Episode 28: Is Marsy’s Law an obvious fix, or a well-intentioned mistake?

The amendment has a lot of bipartisan support. But it’s also gotten strenuous opposition from groups like the American Civil Liberties Union.

  • Katie Meyer

Last week, House lawmakers got together in the Capitol rotunda to celebrate passing a slate of bills intended to protect crime victims.

A couple of them look to reform the statute of limitations in child sex abuse cases. Others would allow certain victims to submit out-of-court statements instead of testifying in person.

One is actually an amendment that would put certain rights for crime victims into Pennsylvania’s constitution. It’s generally known as Marsy’s Law, and it’s particularly interesting because it has so far found its way into nine different state constitutions, in various forms.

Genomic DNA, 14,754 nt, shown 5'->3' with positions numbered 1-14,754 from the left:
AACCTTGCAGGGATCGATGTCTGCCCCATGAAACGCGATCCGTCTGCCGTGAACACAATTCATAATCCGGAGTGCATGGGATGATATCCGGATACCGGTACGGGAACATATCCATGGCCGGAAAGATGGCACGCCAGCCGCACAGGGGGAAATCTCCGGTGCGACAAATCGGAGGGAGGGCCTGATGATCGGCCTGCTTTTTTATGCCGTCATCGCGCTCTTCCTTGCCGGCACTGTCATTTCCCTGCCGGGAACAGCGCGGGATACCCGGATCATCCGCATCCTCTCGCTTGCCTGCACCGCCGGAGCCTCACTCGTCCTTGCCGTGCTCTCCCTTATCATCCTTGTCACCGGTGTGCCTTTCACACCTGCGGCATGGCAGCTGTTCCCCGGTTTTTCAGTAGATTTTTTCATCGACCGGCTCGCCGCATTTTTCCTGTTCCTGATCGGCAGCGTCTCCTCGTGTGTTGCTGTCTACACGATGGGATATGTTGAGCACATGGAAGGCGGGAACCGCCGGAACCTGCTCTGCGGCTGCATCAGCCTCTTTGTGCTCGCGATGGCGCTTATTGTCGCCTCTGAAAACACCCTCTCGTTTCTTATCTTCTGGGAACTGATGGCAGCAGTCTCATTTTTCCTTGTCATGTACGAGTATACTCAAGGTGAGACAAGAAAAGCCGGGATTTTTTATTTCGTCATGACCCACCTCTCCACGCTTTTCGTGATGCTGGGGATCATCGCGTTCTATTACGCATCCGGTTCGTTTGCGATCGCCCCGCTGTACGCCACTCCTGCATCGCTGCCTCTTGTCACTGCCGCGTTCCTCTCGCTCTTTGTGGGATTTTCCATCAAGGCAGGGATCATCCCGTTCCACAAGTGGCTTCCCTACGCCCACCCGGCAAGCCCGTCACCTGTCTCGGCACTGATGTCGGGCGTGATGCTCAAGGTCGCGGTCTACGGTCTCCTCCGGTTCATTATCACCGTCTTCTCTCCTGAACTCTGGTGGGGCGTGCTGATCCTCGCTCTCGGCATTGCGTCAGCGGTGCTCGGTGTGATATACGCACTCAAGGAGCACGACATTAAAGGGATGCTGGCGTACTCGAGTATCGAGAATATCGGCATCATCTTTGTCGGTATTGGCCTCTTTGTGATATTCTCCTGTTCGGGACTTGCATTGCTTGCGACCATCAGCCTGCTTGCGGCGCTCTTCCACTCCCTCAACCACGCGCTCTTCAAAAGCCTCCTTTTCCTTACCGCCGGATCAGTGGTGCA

It’s named for a woman—Marsalee Nicholas—who was murdered in 1983. The story is, when her killer was out on bail her mother unexpectedly saw him at a grocery store right after the funeral. Among other things, Marsy’s Law beefs up the requirement that victims be notified of case developments.

The amendment has a lot of bipartisan support. But it’s also gotten strenuous opposition from groups like the American Civil Liberties Union, who say it could compromise the rights of the accused.

In this week’s episode we’ll get perspectives from the people who are most adamantly for and against the amendment. 


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